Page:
Lawsuits may loom in the case of a Virginia prosecutor who seized the digital records of James Madison University's student newspaper, the Breeze.
In an open letter, the Reporters Committee for Freedom of the Press reprimanded Marsha L. Garst, commonwealth attorney, for the seizure of the paper's records, which included journalist photographs of a demonstration that turned unruly.
Lucy A. Dalglish, committee executive director, said prosecutors would do better to obey federal law than risk a lawsuit. She didn't say whether the committee would file suit, but it seems likely the committee would take a strong interest in a student suit.
Virginia authorities infringed on everyone's press freedom, she argued. Also Dalglish cited a federal law prohibiting newsroom searches without an appropriate warrant, as well as constitutional safeguards.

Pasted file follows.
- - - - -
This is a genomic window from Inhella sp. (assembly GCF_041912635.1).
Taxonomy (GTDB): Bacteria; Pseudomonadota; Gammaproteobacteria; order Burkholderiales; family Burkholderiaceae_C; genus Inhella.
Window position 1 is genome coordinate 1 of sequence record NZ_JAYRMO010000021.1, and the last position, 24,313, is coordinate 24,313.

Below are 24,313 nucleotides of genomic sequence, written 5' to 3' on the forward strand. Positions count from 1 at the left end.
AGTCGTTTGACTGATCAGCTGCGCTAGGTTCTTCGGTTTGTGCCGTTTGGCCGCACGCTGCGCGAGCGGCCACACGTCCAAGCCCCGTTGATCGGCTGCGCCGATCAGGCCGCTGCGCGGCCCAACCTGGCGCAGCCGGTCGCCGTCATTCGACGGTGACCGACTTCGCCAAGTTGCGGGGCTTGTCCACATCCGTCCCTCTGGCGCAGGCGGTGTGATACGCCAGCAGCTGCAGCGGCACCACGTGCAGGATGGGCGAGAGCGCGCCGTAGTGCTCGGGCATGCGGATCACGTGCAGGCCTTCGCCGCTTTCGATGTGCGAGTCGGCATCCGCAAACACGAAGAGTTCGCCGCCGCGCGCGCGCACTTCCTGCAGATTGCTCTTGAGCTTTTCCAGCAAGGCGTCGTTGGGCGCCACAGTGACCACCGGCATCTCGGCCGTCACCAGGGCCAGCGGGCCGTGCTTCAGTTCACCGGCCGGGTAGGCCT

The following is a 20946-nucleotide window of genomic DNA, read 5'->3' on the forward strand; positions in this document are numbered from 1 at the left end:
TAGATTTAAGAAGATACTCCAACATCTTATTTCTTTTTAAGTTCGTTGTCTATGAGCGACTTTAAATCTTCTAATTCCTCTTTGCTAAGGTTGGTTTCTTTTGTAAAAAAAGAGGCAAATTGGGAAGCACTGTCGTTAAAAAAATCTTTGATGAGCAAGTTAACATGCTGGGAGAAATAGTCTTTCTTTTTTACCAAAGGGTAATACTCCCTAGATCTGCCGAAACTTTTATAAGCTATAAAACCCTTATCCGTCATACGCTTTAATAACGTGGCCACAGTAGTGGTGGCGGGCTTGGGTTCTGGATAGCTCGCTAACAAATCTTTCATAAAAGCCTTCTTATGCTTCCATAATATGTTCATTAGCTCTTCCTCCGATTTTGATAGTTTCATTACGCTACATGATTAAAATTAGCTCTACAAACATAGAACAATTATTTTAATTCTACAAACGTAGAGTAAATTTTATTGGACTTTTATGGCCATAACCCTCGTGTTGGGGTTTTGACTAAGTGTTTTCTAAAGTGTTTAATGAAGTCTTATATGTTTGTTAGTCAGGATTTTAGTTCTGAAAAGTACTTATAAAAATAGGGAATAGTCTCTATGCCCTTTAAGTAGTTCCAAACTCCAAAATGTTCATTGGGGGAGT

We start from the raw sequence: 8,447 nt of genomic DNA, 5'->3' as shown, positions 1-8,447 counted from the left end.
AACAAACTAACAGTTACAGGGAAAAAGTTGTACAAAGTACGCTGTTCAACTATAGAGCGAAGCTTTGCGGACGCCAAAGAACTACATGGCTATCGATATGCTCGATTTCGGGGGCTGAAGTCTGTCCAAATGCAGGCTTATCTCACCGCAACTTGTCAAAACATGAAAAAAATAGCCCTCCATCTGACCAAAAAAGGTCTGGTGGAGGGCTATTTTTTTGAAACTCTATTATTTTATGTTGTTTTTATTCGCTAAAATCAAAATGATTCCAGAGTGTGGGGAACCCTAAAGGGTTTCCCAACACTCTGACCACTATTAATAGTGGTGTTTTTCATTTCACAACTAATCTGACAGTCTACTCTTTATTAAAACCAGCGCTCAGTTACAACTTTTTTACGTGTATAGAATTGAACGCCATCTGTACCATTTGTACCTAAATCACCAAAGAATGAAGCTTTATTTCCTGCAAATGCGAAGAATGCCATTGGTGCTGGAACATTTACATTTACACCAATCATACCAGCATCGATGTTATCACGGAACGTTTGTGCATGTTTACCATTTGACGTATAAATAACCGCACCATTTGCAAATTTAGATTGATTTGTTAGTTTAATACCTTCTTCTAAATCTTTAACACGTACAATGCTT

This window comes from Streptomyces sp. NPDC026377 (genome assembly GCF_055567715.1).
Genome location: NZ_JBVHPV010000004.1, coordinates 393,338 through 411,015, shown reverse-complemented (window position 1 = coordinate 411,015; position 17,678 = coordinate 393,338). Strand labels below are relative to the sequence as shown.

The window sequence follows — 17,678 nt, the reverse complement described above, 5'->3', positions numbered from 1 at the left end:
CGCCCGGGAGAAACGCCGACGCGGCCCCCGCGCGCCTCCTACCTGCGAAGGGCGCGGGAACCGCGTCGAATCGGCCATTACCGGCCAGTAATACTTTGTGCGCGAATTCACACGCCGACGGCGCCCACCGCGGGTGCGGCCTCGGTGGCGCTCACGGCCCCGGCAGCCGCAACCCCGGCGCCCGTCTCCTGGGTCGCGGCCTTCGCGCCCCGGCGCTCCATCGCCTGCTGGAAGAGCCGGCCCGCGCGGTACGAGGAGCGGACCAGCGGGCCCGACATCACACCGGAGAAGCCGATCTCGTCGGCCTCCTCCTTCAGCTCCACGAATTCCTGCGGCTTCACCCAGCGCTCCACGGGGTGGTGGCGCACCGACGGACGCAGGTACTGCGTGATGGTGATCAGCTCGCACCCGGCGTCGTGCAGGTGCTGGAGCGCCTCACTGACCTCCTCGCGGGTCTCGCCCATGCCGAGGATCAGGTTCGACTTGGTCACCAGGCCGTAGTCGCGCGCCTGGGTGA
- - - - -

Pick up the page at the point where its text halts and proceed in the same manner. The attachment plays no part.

My comment: this sort of hubris is a logical outcome of federal prosecutor Patrick Fitzgerald's jailing of reporters in order to coerce them to disclose their sources.
What about anti-Googles? Establish nets of parallel processors to establish big data bases spread among large numbers of time-shared systems, such as university computers. Might work, and it could be a strong alternative to Google and others -- with decentralization tending to counteract the censors.